I burst out of the door and erupted in tears to my mom. “I miss her so much!” My mom was taken aback by the sudden huge emotional display.
I had been sitting in my room for hours. A Broken Frame by Depeche Mode played on my record player while I looked out the window at the wind blowing through trees. Staring at the trees was a melancholy habit for me…it always felt like loneliness to me. The loneliness just exploded in my heart.
I couldn’t hold it in any longer.
“I miss her so much!”
“I miss Mafia so badly!” [uncontrollable sobbing]
The intersection of want and need was never so glaring and subtle, simultaneously. What I needed terribly was a hug and comfort. What I wanted was our 9-month-old kitten to come back home. I fell in love with this little black fluffball with white bow-tie spot and she had run away.
A junior in high school with the emotional acuity of exactly that age. I was overcome by loss. I don’t remember many times breaking down so furiously, but this was one. My mom gave me hugs and time to let it all out. Then I went back to my room for more “Depressed Mode.”
Hours later I heard the front door bang closed. I thought nothing much of it…perhaps my dad was home. But then I heard an urgent, “Micky! [pause] Micky!” I came out to see my mom with a smile on her face holding something in her arms.
“What? You found her. Where did you find her?” [uncontrollable smile]
So overcome by the excitement of finding of our precious kitty, I ran to grab Mafia out of her arms. I could not believe it. She had been gone three days and I thought we’d never see her again. Reunited! My downcast spirit lifted, my heart soared with joy.
The intersection of want and need. It’s a fine line to know the difference. We often don’t even know the difference ourselves. In the Mafia incident my want was obvious: I want my kitten back. My need, although passionately demonstrated, was more subtle and I was unable to verbalize. My crying and hurt voiced my need for my forlorn heart’s comfort.
My mom sensing both gave hugs and then went looking for Mafia. Good job mom!
A person of discernment can identify both and do something about both no matter how subtly voiced. The actions taken to meets both longings show love and care. The intersection response is love to both longings, but can’t usually be met with the same action.
An instance in the Gospel of Matthew illustrates Jesus being a person capable of discerning these two longings. “When he saw the crowds, he had compassion on them, because they were harassed and helpless, like sheep without a shepherd.”¹ The statement followed Jesus movements of going through dozens of towns “healing every disease and sickness.”²
People were sick. Most probably could voice what they wanted…to be well. Most would probably also say what they needed was the same thing. But it wasn’t. Jesus discerned what they needed as different from what they wanted.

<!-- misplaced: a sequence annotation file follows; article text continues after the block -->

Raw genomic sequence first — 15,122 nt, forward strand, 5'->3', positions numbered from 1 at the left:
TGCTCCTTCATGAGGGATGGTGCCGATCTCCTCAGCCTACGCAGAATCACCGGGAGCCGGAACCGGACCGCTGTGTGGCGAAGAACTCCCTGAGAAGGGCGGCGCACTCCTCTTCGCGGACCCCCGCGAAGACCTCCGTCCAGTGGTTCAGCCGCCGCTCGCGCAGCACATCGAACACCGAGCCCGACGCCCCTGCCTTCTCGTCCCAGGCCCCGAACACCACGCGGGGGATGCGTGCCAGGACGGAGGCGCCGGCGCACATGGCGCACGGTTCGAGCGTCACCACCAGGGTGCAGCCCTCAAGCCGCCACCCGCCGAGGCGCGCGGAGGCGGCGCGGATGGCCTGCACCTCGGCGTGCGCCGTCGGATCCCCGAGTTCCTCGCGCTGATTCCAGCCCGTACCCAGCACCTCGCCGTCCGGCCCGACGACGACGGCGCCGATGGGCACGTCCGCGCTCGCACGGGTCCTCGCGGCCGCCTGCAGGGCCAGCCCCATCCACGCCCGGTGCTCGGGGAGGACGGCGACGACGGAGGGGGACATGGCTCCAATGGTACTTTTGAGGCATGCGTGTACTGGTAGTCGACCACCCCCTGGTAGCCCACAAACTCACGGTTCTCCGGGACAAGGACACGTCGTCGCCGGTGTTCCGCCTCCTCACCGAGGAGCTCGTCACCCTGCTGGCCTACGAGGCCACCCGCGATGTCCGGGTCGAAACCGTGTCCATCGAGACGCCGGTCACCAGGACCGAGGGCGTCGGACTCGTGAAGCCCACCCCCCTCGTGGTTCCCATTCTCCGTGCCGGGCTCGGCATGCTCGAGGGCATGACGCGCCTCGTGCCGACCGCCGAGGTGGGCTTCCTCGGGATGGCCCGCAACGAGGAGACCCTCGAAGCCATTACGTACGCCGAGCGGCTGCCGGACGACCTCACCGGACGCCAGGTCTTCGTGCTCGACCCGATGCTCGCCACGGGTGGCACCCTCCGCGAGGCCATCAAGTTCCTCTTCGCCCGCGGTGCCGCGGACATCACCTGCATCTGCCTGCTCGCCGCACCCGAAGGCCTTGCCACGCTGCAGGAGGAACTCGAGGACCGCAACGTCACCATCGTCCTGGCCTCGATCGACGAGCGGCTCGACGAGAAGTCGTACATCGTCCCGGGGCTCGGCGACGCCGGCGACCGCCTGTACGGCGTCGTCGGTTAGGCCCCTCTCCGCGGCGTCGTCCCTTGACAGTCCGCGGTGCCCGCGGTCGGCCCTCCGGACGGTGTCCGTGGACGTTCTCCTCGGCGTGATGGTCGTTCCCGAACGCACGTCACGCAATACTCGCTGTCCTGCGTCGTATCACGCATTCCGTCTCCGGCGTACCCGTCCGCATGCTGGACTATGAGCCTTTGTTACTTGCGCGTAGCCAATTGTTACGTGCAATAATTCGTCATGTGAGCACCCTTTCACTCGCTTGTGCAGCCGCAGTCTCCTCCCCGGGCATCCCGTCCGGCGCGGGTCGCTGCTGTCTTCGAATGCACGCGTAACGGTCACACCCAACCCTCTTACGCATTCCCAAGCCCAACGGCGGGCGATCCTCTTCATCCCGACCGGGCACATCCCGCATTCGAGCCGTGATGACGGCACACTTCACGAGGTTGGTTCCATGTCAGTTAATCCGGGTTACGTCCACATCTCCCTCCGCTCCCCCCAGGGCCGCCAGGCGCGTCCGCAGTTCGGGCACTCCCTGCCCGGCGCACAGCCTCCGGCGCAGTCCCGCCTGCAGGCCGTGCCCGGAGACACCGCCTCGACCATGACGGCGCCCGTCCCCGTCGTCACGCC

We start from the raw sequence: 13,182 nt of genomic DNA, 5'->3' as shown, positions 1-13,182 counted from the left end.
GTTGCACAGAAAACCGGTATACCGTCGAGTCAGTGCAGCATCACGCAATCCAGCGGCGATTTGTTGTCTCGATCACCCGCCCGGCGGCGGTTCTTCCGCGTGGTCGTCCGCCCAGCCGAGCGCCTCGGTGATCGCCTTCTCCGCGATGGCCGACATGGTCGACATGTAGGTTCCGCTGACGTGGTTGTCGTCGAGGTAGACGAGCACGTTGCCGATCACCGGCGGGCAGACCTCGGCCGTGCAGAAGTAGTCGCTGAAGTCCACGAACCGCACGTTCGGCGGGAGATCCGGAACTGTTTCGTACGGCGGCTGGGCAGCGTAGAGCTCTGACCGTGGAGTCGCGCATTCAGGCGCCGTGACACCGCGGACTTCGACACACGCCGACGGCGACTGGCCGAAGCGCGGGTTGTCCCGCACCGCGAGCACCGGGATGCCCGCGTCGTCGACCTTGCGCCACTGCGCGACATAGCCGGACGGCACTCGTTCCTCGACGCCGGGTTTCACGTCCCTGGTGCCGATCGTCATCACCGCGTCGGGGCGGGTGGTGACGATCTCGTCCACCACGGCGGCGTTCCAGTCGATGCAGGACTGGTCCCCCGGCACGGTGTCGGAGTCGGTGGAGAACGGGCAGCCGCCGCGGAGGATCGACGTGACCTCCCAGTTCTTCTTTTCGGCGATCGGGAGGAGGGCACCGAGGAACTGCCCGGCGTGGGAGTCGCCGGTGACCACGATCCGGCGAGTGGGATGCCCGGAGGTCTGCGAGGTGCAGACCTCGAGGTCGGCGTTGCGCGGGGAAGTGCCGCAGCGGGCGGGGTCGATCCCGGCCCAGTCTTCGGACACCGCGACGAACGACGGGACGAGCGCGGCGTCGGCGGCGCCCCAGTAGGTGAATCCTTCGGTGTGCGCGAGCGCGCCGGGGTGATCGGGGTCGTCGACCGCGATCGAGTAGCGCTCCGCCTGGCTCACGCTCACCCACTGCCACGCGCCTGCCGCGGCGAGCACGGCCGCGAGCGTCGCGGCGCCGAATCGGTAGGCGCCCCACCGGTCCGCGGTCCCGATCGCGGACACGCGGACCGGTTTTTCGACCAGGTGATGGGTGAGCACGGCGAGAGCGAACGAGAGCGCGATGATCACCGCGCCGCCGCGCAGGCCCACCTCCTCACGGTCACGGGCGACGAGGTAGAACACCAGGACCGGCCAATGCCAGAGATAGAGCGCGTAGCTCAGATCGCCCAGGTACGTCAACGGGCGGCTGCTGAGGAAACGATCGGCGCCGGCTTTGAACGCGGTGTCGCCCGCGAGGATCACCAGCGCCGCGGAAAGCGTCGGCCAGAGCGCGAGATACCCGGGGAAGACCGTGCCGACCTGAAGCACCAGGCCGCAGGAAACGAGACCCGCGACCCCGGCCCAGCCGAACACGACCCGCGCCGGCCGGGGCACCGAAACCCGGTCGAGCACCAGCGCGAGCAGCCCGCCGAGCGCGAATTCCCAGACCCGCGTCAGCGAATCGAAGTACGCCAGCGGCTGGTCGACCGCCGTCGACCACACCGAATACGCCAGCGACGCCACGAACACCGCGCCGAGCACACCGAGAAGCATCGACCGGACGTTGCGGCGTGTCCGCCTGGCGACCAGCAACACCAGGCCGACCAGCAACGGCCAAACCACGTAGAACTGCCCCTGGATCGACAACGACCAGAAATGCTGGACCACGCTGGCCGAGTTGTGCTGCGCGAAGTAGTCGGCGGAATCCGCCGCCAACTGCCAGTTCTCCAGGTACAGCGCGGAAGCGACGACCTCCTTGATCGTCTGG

He saw their heart longing as “helpless, like sheep without a shepherd.” What does that look like? Just being healed doesn’t take away “harassed and helpless.” He wasn’t looking down on them as pathetic or incapable. No, he could see their spirits were downcast, overwhelmed, unable to lift themselves. He saw the pain in their soul.
Jesus, a man of action as well as discernment, spoke a solution but also demonstrated one. He said they needed a shepherd—a loving, caring, attentive leader who responds to unverbalized needs. Then he presented himself as a solution.
“Greater love has no one than this: to lay down one’s life for one’s friends.”³ Jesus shared this with his friends on his last night, then laid down his life the next day. Showing not only his great love but his capability to be that attentive leader who responds to unspoken needs.
He challenges his friends to do the same in the previous sentence saying, “Love each other as I have loved you.” In essence, he stimulates a growth process of seeing people realistically in their entirety. People have wants (easy to see) and they have needs (not easy to see). His words told them to try to become people of discernment who observe the wants but also discern the needs. Hard to do. But shepherds do that. People need others around them that do that.
We need to grow in being people of discernment.
Until we learn to read people’s hearts (counseling degree not included) we need to ask questions to find out what our loved ones want and need. Let’s grow in becoming people who ask questions and learn to discern. Then we can love and care for people around us in a way they may unspokenly need.
My mom attended to my loudly displayed but unvoiced need first. Wisely done. Then went out to try and help the “want.”
“What? You found her. Where did you find her?”
“I went to the other end of the street, up against people’s houses and fences, calling her name over and over. I started to hear a mewing. I kept calling and calling, trying to find where the mewing was coming from. And finally along the top of a fence Mafia came toward me. She was very happy to see me.”
I was overjoyed to see her too.